Sheetflow Construction Erosion and Sediment Control

September 25, 2019

Not What an Inspector Wants to See

I just did a quick, random, drive-by of a job and this is what I saw. This might tell me that the construction staff, owner and contractor, don’t understand what is required or, haven’t read the TESC specifications.

Since this was a random, unannounced, drive-by, I might think that this is not an isolated incident. While I prefer a site be kept clean, as long as stuff doesn’t leave the project boundary, I don’t have an issue. However, by not keeping the site clean, trackout is inevitable.

Also, note the Bobcat broom sweeper just inside the fence on the left; these are great for pushing dirt around and up in the air but we only allow vacuum sweepers on projects, so I don’t know why this is on site.

I sent an email to the engineer suggesting that everyone might want to review the TESC spec. and take necessary actions so this doesn’t keep happening. Also, rain is forecast for tonight.

The fence line is the project boundary. Photo: David Jenkins
This is a visible, inspector magnet, just inviting increased scrutiny. Photo: David Jenkins

March 1, 2019

Managing Construction Projects to Prevent Sediment Trackout

I originally submitted this abstract for the 2019 IECA Denver conference . It was not accepted as a presentation but as an article in the October 2018 edition “Environmental Connection Magazine”.

Abstract
Sediment tracking from construction sites onto public roads and highways is a continual source or frustration for both regulators and contractors. The standard best management practices (BMPs) available, such as stabilized construction entrances and sweepers, often don’t work at all and, at best, only reduce total sediment by 30-50% which is inadequate for preventing water quality violations. In addition to water quality problems, sediment tracking onto roadways can generate dust, which may violate clean air standards and cause unsafe conditions, especially on highways.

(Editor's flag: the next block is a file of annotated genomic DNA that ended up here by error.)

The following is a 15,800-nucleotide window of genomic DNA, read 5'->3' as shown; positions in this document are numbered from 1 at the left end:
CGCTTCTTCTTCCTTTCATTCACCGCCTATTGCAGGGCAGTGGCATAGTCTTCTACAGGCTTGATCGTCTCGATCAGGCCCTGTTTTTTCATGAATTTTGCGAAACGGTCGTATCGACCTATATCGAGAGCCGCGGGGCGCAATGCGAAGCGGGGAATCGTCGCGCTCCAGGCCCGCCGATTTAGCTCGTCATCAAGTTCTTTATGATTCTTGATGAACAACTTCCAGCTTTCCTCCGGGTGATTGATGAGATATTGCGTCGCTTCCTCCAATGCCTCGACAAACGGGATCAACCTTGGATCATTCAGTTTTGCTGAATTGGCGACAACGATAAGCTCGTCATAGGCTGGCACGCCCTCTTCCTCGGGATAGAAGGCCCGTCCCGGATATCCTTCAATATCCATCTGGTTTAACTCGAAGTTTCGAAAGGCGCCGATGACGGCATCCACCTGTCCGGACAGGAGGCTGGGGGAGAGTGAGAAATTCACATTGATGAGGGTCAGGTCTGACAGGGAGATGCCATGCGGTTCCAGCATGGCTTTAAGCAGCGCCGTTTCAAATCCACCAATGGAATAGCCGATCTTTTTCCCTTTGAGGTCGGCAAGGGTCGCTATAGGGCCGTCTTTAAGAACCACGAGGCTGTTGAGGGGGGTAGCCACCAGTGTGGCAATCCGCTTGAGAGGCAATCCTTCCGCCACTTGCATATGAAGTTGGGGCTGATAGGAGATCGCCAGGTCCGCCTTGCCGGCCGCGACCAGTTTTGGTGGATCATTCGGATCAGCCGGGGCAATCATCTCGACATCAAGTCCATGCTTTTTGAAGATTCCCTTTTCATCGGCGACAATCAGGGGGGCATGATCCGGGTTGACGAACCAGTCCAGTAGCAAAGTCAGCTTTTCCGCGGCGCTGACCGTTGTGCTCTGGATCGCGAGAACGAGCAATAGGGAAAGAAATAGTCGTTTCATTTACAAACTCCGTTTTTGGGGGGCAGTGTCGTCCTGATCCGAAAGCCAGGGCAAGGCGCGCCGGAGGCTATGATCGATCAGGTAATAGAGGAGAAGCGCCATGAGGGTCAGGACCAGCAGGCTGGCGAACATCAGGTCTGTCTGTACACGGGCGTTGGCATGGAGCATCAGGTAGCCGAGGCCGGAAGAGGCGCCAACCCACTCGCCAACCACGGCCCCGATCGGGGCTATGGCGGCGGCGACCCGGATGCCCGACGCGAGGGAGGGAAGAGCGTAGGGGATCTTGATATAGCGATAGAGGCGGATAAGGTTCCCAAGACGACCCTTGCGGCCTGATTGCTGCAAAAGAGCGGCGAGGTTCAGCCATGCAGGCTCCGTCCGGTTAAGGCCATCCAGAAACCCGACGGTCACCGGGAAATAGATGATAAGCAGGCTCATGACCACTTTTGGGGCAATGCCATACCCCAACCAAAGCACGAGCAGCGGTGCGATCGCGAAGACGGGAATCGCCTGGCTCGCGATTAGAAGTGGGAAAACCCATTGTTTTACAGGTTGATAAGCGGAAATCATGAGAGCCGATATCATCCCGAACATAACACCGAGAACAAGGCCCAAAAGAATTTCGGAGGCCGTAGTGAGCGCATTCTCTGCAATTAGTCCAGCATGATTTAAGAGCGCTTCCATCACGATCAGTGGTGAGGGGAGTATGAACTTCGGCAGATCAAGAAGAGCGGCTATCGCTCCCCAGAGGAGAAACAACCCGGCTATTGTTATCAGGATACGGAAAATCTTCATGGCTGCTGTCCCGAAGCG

This paper will discuss BMPs, methods, and procedures, which can be used by contractors to prevent sediment from being tracked onto roadways in the first place. In addition, ways to significantly reduce sediment loss will be presented. Some of these methods include:

• Passive tire baths
• Various tire washes
• Keeping vehicles of dirt
• Vacuum vs. mechanical sweepers
• Road washing
• Contract specifications

Each method will be discussed with pros and cons, design information and contract specifications.

The full magazine can be found at:
Environmental Connection, October/November 2018, Volume 13, Issue 4.

The article is attached below:

February 16, 2019

Vacuum Sweeper Maintenance

If I specify a vacuum sweeper on a construction project, I expect it to be operational.

I require all systems to be functional per manufacturers specifications.

If not, the sweeper goes away, maybe the job is shut down, until a working sweeper is brought to the site.

Specifications:
1) Power brooms shall not be utilized without prior approval by
the Engineer.

2) Contractor shall have sufficient working vacuum sweepers on
site at all times work is being performed.

3) All sweepers shall have on-board water spray systems that
shall be operating at all times.

4) systems shall function per manufacturer specifications
including, but not limited to, spray water systems, blowers,
vacuum nozzles, hoses, debris hopper, hydraulics and
electrical.

5) At no time shall debris hopper seals leak debris and liquids.

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